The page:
I can actually agree with some of what he says concerning scripture (but not his theology); however, it is difficult to take the medicine he dishes out that comes along with it. So why do I find him a little harsh? Much of the new evangelical biblical scholarship is already dealing with some the issues that he brings up in his book. It is not the liberal positions on scripture or theology that annoys me. I have read enough literature from a liberal perspective to know that I can’t be easily annoyed by it. I read with interest the scholarly articles and books written from a liberal perspective. What annoys me is actually the negative and condescending attitude he takes when he is trying to prove his point about fundamentalists, whom he labels as, literalist. Here is a small taste of Spong’s style of rhetoric concerning evangelicals:

[ Mainline churches ] (emph. mine) would be embarrassed if they had to defend the patterns of segregation among southern fundamentalists, but many of them are quite convinced that their prejudice toward women, for example, is a justified part of God’s plan in creation. It is for them [i.e., fundamentalists](emph. mine) God-given and biblically based. It is no surprise, then, that the twentieth-century battle for the right of women in the church and for the casting off of the male-imposed definition of women has produced heated and emotional ecclesiastical conflict (Spong, p.5).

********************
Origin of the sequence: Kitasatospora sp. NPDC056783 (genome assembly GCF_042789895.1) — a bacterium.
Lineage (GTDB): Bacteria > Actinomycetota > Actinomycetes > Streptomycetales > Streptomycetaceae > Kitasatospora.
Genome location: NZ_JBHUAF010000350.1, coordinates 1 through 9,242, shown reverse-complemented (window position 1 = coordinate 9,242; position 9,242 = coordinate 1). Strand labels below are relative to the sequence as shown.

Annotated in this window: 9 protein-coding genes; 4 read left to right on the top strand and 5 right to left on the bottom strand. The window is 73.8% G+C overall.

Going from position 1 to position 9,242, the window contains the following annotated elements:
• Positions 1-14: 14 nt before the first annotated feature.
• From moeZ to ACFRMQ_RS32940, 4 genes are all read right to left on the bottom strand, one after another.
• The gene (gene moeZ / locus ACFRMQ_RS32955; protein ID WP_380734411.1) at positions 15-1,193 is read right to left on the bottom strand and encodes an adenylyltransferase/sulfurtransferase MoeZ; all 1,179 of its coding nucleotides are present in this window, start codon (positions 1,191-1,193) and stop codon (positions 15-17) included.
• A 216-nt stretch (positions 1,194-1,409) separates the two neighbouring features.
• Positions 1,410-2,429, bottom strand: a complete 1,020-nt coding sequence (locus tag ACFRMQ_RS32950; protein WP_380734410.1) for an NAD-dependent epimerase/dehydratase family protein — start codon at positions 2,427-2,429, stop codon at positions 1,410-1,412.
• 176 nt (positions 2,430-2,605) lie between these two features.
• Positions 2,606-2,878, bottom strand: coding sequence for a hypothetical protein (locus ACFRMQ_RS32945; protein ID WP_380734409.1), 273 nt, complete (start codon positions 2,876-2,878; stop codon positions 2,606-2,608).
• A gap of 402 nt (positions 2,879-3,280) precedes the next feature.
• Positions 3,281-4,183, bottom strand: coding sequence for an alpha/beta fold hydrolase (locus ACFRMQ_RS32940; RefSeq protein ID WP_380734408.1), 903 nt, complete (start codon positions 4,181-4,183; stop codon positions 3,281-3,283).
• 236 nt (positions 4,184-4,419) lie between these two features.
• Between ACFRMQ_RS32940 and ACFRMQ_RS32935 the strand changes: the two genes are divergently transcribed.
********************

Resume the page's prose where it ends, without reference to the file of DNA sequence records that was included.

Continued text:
I think most conservative mainline Christians would also be embarrassed by this statement. It is very easy to spot his distaste of conservative evangelicals. What he says and how he says it can sound hurtful toward evangelicals. If it was dished out back to liberals in the same way, not even liberals would appreciate it. I also expect the same respectfulness from conservatives toward liberals.